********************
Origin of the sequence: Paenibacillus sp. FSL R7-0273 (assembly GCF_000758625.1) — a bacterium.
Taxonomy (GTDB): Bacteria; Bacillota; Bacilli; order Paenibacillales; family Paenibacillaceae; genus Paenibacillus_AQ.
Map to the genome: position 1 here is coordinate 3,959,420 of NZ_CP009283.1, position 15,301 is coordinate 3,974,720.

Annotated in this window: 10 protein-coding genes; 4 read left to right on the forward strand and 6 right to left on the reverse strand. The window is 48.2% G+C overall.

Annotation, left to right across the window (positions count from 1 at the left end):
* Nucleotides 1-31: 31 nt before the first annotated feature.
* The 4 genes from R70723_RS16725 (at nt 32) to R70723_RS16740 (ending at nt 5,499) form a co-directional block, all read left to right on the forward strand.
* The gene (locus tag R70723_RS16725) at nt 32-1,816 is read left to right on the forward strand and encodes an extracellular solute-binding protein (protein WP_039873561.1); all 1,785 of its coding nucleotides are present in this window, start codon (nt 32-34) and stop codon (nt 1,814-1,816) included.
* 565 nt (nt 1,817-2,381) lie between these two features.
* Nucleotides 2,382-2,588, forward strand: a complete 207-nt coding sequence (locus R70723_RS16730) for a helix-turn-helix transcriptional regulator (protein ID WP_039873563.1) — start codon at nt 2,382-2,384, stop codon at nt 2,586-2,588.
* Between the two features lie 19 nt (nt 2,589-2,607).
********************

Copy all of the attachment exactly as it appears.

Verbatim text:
Origin of the sequence: Paenibacillus sp. FSL R7-0273 (assembly GCF_000758625.1) — a bacterium.
Taxonomy (GTDB): Bacteria; Bacillota; Bacilli; order Paenibacillales; family Paenibacillaceae; genus Paenibacillus_AQ.
Map to the genome: position 1 here is coordinate 3,959,420 of NZ_CP009283.1, position 15,301 is coordinate 3,974,720.

Annotated in this window: 10 protein-coding genes; 4 read left to right on the forward strand and 6 right to left on the reverse strand. The window is 48.2% G+C overall.

Annotation, left to right across the window (positions count from 1 at the left end):
* Nucleotides 1-31: 31 nt before the first annotated feature.
* The 4 genes from R70723_RS16725 (at nt 32) to R70723_RS16740 (ending at nt 5,499) form a co-directional block, all read left to right on the forward strand.
* The gene (locus tag R70723_RS16725) at nt 32-1,816 is read left to right on the forward strand and encodes an extracellular solute-binding protein (protein WP_039873561.1); all 1,785 of its coding nucleotides are present in this window, start codon (nt 32-34) and stop codon (nt 1,814-1,816) included.
* 565 nt (nt 1,817-2,381) lie between these two features.
* Nucleotides 2,382-2,588, forward strand: a complete 207-nt coding sequence (locus R70723_RS16730) for a helix-turn-helix transcriptional regulator (protein ID WP_039873563.1) — start codon at nt 2,382-2,384, stop codon at nt 2,586-2,588.
* Between the two features lie 19 nt (nt 2,589-2,607).